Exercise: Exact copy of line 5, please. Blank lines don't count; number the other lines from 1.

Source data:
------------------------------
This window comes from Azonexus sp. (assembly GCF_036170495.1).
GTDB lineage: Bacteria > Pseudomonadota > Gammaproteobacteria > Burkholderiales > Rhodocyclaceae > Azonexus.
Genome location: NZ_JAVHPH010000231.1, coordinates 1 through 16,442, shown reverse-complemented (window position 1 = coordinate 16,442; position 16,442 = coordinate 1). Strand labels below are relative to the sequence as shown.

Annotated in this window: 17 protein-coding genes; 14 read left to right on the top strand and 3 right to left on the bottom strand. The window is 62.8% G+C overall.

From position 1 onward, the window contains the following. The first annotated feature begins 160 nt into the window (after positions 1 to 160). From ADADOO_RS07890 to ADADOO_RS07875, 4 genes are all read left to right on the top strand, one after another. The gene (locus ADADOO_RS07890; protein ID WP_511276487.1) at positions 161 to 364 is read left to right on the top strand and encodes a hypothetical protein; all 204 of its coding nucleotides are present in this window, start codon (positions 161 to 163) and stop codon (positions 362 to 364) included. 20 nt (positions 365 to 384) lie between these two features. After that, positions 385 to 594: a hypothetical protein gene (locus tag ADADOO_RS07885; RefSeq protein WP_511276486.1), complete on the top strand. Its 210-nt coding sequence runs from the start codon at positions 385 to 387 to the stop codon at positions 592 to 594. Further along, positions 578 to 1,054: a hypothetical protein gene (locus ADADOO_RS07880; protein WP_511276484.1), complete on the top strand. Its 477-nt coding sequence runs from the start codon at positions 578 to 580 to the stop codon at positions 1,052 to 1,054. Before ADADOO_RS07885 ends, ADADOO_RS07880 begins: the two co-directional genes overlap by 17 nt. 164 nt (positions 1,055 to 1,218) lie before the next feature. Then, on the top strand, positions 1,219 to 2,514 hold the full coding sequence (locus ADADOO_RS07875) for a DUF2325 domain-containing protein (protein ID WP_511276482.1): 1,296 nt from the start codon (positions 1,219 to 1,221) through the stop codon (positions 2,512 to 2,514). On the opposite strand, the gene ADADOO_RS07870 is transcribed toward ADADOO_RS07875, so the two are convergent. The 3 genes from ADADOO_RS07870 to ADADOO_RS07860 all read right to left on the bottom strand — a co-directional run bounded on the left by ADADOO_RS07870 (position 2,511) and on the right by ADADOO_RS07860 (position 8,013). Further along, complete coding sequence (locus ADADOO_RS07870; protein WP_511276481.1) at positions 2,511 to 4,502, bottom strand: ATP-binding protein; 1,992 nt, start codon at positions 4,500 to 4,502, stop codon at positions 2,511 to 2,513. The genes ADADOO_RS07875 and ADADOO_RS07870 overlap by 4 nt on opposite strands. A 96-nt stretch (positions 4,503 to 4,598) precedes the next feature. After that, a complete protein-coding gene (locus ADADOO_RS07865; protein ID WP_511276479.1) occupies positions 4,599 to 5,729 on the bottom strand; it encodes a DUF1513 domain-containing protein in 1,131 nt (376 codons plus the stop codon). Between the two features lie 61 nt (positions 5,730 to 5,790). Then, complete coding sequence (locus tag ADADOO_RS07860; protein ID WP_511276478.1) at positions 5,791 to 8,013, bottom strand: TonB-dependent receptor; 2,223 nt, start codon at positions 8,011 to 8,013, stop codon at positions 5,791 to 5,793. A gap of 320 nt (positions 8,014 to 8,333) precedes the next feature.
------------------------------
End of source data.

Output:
From position 1 onward, the window contains the following. The first annotated feature begins 160 nt into the window (after positions 1 to 160). From ADADOO_RS07890 to ADADOO_RS07875, 4 genes are all read left to right on the top strand, one after another. The gene (locus ADADOO_RS07890; protein ID WP_511276487.1) at positions 161 to 364 is read left to right on the top strand and encodes a hypothetical protein; all 204 of its coding nucleotides are present in this window, start codon (positions 161 to 163) and stop codon (positions 362 to 364) included. 20 nt (positions 365 to 384) lie between these two features. After that, positions 385 to 594: a hypothetical protein gene (locus tag ADADOO_RS07885; RefSeq protein WP_511276486.1), complete on the top strand. Its 210-nt coding sequence runs from the start codon at positions 385 to 387 to the stop codon at positions 592 to 594. Further along, positions 578 to 1,054: a hypothetical protein gene (locus ADADOO_RS07880; protein WP_511276484.1), complete on the top strand. Its 477-nt coding sequence runs from the start codon at positions 578 to 580 to the stop codon at positions 1,052 to 1,054. Before ADADOO_RS07885 ends, ADADOO_RS07880 begins: the two co-directional genes overlap by 17 nt. 164 nt (positions 1,055 to 1,218) lie before the next feature. Then, on the top strand, positions 1,219 to 2,514 hold the full coding sequence (locus ADADOO_RS07875) for a DUF2325 domain-containing protein (protein ID WP_511276482.1): 1,296 nt from the start codon (positions 1,219 to 1,221) through the stop codon (positions 2,512 to 2,514). On the opposite strand, the gene ADADOO_RS07870 is transcribed toward ADADOO_RS07875, so the two are convergent. The 3 genes from ADADOO_RS07870 to ADADOO_RS07860 all read right to left on the bottom strand — a co-directional run bounded on the left by ADADOO_RS07870 (position 2,511) and on the right by ADADOO_RS07860 (position 8,013). Further along, complete coding sequence (locus ADADOO_RS07870; protein WP_511276481.1) at positions 2,511 to 4,502, bottom strand: ATP-binding protein; 1,992 nt, start codon at positions 4,500 to 4,502, stop codon at positions 2,511 to 2,513. The genes ADADOO_RS07875 and ADADOO_RS07870 overlap by 4 nt on opposite strands. A 96-nt stretch (positions 4,503 to 4,598) precedes the next feature. After that, a complete protein-coding gene (locus ADADOO_RS07865; protein ID WP_511276479.1) occupies positions 4,599 to 5,729 on the bottom strand; it encodes a DUF1513 domain-containing protein in 1,131 nt (376 codons plus the stop codon). Between the two features lie 61 nt (positions 5,730 to 5,790). Then, complete coding sequence (locus tag ADADOO_RS07860; protein ID WP_511276478.1) at positions 5,791 to 8,013, bottom strand: TonB-dependent receptor; 2,223 nt, start codon at positions 8,011 to 8,013, stop codon at positions 5,791 to 5,793. A gap of 320 nt (positions 8,014 to 8,333) precedes the next feature.